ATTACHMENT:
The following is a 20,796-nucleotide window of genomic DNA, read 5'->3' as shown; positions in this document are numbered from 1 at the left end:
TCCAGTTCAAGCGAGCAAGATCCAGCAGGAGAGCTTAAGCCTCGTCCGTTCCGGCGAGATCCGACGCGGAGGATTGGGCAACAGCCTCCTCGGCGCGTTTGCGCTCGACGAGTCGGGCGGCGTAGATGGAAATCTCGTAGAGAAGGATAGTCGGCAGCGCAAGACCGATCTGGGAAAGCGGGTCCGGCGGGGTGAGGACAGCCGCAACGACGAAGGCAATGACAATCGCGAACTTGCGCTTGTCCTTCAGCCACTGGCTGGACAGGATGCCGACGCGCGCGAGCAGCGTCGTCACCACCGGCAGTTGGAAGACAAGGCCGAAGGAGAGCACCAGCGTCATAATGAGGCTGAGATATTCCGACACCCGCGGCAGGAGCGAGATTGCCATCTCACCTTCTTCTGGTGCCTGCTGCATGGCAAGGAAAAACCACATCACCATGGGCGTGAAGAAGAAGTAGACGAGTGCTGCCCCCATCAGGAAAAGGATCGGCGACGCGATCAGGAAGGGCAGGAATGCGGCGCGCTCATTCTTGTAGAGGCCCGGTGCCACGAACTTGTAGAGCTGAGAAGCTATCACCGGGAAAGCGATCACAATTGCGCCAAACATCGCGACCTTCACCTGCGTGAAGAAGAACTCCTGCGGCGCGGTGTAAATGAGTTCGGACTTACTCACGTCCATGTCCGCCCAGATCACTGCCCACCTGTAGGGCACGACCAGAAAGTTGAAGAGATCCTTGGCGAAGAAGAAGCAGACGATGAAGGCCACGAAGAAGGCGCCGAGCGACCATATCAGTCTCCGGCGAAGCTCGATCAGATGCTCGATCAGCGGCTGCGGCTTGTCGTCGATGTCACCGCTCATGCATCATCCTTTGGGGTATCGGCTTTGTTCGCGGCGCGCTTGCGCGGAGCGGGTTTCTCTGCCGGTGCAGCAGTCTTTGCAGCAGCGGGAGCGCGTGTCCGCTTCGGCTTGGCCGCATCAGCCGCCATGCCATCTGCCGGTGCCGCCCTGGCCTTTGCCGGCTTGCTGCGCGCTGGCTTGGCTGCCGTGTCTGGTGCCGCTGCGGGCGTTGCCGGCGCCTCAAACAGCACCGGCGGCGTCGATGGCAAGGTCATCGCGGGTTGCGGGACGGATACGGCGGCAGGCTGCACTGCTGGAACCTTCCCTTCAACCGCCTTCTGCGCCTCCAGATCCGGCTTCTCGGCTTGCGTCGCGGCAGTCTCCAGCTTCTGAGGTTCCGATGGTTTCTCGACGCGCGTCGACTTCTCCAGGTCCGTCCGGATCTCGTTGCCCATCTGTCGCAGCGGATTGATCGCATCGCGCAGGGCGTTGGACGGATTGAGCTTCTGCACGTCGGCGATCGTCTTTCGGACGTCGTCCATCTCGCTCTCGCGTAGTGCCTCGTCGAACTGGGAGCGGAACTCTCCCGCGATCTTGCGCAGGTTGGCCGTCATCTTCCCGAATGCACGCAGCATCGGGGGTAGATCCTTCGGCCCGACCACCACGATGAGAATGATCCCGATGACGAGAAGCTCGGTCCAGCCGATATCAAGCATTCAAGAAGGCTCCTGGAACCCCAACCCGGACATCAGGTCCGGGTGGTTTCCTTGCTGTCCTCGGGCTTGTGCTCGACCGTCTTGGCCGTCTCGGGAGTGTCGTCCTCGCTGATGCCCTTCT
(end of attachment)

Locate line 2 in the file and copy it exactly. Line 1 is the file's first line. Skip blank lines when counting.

TCCAGTTCAAGCGAGCAAGATCCAGCAGGAGAGCTTAAGCCTCGTCCGTTCCGGCGAGATCCGACGCGGAGGATTGGGCAACAGCCTCCTCGGCGCGTTTGCGCTCGACGAGTCGGGCGGCGTAGATGGAAATCTCGTAGAGAAGGATAGTCGGCAGCGCAAGACCGATCTGGGAAAGCGGGTCCGGCGGGGTGAGGACAGCCGCAACGACGAAGGCAATGACAATCGCGAACTTGCGCTTGTCCTTCAGCCACTGGCTGGACAGGATGCCGACGCGCGCGAGCAGCGTCGTCACCACCGGCAGTTGGAAGACAAGGCCGAAGGAGAGCACCAGCGTCATAATGAGGCTGAGATATTCCGACACCCGCGGCAGGAGCGAGATTGCCATCTCACCTTCTTCTGGTGCCTGCTGCATGGCAAGGAAAAACCACATCACCATGGGCGTGAAGAAGAAGTAGACGAGTGCTGCCCCCATCAGGAAAAGGATCGGCGACGCGATCAGGAAGGGCAGGAATGCGGCGCGCTCATTCTTGTAGAGGCCCGGTGCCACGAACTTGTAGAGCTGAGAAGCTATCACCGGGAAAGCGATCACAATTGCGCCAAACATCGCGACCTTCACCTGCGTGAAGAAGAACTCCTGCGGCGCGGTGTAAATGAGTTCGGACTTACTCACGTCCATGTCCGCCCAGATCACTGCCCACCTGTAGGGCACGACCAGAAAGTTGAAGAGATCCTTGGCGAAGAAGAAGCAGACGATGAAGGCCACGAAGAAGGCGCCGAGCGACCATATCAGTCTCCGGCGAAGCTCGATCAGATGCTCGATCAGCGGCTGCGGCTTGTCGTCGATGTCACCGCTCATGCATCATCCTTTGGGGTATCGGCTTTGTTCGCGGCGCGCTTGCGCGGAGCGGGTTTCTCTGCCGGTGCAGCAGTCTTTGCAGCAGCGGGAGCGCGTGTCCGCTTCGGCTTGGCCGCATCAGCCGCCATGCCATCTGCCGGTGCCGCCCTGGCCTTTGCCGGCTTGCTGCGCGCTGGCTTGGCTGCCGTGTCTGGTGCCGCTGCGGGCGTTGCCGGCGCCTCAAACAGCACCGGCGGCGTCGATGGCAAGGTCATCGCGGGTTGCGGGACGGATACGGCGGCAGGCTGCACTGCTGGAACCTTCCCTTCAACCGCCTTCTGCGCCTCCAGATCCGGCTTCTCGGCTTGCGTCGCGGCAGTCTCCAGCTTCTGAGGTTCCGATGGTTTCTCGACGCGCGTCGACTTCTCCAGGTCCGTCCGGATCTCGTTGCCCATCTGTCGCAGCGGATTGATCGCATCGCGCAGGGCGTTGGACGGATTGAGCTTCTGCACGTCGGCGATCGTCTTTCGGACGTCGTCCATCTCGCTCTCGCGTAGTGCCTCGTCGAACTGGGAGCGGAACTCTCCCGCGATCTTGCGCAGGTTGGCCGTCATCTTCCCGAATGCACGCAGCATCGGGGGTAGATCCTTCGGCCCGACCACCACGATGAGAATGATCCCGATGACGAGAAGCTCGGTCCAGCCGATATCAAGCATTCAAGAAGGCTCCTGGAACCCCAACCCGGACATCAGGTCCGGGTGGTTTCCTTGCTGTCCTCGGGCTTGTGCTCGACCGTCTTGGCCGTCTCGGGAGTGTCGTCCTCGCTGATGCCCTTCT